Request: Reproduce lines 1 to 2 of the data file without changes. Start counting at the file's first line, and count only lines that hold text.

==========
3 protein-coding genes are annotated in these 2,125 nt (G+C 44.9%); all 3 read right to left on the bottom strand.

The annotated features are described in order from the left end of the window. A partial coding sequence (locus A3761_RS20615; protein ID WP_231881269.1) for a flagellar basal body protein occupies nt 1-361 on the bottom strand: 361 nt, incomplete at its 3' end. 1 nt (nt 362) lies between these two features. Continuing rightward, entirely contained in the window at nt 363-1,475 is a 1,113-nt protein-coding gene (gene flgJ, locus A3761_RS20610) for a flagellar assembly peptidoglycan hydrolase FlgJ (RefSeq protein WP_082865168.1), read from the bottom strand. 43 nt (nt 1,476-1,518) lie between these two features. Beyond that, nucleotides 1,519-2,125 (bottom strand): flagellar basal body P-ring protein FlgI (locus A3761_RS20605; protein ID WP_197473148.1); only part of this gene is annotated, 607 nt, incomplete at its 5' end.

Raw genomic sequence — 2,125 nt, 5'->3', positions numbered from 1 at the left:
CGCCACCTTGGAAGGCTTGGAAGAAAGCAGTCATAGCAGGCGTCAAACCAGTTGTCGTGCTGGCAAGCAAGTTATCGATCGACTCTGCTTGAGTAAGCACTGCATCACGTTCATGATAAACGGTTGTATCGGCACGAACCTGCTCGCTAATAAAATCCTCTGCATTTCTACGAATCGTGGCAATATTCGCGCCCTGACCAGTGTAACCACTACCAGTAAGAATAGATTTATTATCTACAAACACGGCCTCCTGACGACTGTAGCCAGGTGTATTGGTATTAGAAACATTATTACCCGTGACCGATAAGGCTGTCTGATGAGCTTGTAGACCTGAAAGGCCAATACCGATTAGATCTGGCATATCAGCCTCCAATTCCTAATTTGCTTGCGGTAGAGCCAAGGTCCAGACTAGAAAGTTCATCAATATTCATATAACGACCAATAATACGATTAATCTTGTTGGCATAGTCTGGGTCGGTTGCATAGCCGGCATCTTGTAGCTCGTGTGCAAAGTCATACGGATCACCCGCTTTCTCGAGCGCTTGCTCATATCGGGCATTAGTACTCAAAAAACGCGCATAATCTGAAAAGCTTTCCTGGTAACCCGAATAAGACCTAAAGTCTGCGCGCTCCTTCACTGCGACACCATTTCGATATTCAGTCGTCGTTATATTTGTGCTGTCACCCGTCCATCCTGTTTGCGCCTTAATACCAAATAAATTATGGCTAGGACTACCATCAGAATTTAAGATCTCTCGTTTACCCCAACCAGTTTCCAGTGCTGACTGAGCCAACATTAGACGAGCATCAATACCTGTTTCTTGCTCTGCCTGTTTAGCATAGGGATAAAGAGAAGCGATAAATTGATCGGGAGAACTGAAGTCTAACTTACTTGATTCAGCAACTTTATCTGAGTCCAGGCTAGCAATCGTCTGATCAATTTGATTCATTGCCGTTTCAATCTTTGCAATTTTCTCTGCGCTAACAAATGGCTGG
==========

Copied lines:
3 protein-coding genes are annotated in these 2,125 nt (G+C 44.9%); all 3 read right to left on the bottom strand.

The annotated features are described in order from the left end of the window. A partial coding sequence (locus A3761_RS20615; protein ID WP_231881269.1) for a flagellar basal body protein occupies nt 1-361 on the bottom strand: 361 nt, incomplete at its 3' end. 1 nt (nt 362) lies between these two features. Continuing rightward, entirely contained in the window at nt 363-1,475 is a 1,113-nt protein-coding gene (gene flgJ, locus A3761_RS20610) for a flagellar assembly peptidoglycan hydrolase FlgJ (RefSeq protein WP_082865168.1), read from the bottom strand. 43 nt (nt 1,476-1,518) lie between these two features. Beyond that, nucleotides 1,519-2,125 (bottom strand): flagellar basal body P-ring protein FlgI (locus A3761_RS20605; protein ID WP_197473148.1); only part of this gene is annotated, 607 nt, incomplete at its 5' end.